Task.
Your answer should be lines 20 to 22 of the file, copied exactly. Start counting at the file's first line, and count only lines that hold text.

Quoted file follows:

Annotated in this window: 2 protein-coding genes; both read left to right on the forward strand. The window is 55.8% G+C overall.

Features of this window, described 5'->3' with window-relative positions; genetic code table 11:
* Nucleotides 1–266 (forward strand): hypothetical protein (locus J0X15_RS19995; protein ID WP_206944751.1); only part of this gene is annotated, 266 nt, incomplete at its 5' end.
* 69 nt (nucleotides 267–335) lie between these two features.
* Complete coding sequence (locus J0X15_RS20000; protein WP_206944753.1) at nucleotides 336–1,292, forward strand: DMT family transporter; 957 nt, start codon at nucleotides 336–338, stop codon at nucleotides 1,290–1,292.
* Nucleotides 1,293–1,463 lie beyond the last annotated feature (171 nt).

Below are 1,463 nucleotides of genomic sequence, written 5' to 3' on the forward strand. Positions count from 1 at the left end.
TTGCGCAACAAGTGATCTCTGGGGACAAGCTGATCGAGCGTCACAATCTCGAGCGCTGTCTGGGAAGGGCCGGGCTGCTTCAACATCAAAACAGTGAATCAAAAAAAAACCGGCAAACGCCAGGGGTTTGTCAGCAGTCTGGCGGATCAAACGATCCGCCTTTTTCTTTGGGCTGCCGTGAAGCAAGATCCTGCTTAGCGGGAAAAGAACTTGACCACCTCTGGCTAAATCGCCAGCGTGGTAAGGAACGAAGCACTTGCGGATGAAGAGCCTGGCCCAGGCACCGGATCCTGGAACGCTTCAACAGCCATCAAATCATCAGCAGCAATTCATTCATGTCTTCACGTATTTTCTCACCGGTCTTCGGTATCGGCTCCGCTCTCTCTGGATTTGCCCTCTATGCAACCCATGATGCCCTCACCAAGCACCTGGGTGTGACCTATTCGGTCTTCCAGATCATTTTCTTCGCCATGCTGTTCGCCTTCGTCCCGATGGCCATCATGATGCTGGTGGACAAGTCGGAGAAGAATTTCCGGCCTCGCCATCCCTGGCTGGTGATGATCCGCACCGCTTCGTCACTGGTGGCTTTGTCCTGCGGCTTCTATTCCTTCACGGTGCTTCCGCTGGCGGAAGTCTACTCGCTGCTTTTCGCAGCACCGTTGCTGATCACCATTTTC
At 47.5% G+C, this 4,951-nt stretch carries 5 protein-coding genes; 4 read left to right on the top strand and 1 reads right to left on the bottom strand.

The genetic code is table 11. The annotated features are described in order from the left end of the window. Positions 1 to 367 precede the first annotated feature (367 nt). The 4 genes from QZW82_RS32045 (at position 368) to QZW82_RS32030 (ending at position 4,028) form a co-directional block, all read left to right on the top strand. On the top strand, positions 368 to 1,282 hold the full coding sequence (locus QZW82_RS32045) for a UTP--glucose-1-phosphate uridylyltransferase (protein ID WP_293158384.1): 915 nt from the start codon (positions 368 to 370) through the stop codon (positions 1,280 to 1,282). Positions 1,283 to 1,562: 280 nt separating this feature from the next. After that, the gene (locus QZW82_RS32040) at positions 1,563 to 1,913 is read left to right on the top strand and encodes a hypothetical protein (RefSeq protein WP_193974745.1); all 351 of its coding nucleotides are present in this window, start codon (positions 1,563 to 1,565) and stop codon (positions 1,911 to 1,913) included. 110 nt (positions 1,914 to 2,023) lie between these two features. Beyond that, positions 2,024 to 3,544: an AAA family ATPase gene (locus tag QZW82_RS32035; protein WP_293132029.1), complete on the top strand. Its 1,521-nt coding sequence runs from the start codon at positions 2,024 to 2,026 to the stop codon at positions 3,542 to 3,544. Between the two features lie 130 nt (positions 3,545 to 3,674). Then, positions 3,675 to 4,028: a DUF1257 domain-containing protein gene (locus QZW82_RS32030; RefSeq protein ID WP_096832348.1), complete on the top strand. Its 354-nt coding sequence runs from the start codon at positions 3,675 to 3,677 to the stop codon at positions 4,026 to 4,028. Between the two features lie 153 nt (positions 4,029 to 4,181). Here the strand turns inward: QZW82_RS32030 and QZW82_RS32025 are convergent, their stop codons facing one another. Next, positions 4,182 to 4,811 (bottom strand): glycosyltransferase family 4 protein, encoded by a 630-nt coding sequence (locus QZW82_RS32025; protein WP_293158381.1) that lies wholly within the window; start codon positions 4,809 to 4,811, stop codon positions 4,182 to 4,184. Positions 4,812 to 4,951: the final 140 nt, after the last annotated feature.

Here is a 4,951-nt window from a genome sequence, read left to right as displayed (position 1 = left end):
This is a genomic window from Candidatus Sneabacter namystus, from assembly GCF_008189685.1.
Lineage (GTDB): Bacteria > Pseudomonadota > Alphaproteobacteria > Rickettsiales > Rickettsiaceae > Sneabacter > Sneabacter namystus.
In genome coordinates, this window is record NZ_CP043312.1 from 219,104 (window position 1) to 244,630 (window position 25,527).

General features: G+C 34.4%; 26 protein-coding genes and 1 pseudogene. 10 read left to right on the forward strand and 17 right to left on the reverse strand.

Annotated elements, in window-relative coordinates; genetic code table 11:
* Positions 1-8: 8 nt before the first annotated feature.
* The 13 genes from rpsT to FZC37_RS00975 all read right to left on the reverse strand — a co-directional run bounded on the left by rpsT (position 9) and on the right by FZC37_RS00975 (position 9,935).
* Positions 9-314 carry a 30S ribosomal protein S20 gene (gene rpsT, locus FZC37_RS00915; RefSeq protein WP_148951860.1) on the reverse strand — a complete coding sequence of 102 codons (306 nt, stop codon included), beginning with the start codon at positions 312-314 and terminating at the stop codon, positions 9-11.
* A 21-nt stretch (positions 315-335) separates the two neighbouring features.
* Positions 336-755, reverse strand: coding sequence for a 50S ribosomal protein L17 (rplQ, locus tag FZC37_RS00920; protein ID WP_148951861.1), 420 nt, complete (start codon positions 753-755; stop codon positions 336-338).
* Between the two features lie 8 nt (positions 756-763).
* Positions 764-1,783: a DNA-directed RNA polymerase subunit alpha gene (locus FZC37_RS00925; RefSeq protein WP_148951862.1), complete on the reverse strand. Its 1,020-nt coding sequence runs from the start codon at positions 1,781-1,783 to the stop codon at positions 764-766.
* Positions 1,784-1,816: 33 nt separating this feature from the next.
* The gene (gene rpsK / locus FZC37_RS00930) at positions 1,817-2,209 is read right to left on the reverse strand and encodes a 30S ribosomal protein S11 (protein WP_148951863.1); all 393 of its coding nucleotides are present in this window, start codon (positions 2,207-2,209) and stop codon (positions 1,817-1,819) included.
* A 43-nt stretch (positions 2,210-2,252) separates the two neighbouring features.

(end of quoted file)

* A 21-nt stretch (positions 315-335) separates the two neighbouring features.
* Positions 336-755, reverse strand: coding sequence for a 50S ribosomal protein L17 (rplQ, locus tag FZC37_RS00920; protein ID WP_148951861.1), 420 nt, complete (start codon positions 753-755; stop codon positions 336-338).
* Between the two features lie 8 nt (positions 756-763).